Industry practice is to focus water reuse on categories 1 and 2 and not consider uses in higher risk categories, although some companies go as far as reusing water in all four categories.
One exception is that water contact with raw materials can be considered low risk according to the processing stage. One obvious example is washing potatoes or other vegetables when they arrive at the factory from a farm. The potatoes are covered in dirt and debris so it is likely the water will make them less dirty rather than more.
What do international and local regulations specify regarding these systems?
Unfortunately, most countries do not have clear regulations on water recycling and reuse. For many, there is no great urgency to recycle water:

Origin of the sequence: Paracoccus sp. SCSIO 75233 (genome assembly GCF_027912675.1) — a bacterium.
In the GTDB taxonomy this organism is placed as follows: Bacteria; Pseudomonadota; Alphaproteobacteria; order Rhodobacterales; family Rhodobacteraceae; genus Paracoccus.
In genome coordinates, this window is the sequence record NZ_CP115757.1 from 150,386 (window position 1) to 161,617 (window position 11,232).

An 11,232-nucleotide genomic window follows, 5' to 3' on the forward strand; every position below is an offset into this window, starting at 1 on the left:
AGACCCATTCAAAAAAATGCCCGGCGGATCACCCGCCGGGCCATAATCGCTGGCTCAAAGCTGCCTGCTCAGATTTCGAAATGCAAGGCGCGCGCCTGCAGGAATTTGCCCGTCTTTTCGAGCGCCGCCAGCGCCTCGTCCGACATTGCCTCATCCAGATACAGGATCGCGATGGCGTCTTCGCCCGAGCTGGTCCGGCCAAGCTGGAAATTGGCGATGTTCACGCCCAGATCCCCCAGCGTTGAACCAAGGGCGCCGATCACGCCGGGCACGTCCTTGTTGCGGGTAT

- Some countries, such as India, are much more open to these technologies by necessity, due to scarce water resources.
- Others, like the US, have different regulations depending on the local authority. In fact, the absence of coherent regulations is the most challenging issue when it comes to implementing water reuse systems.
In the end, most companies that want to set up such a system are proactive, reaching out to local authorities for guidance and developing a path to approval for their reuse scheme. However, this can be a real obstacle to industrial water reuse projects, as there is a lack of experience and knowledge on the side of both manufacturers and regulators.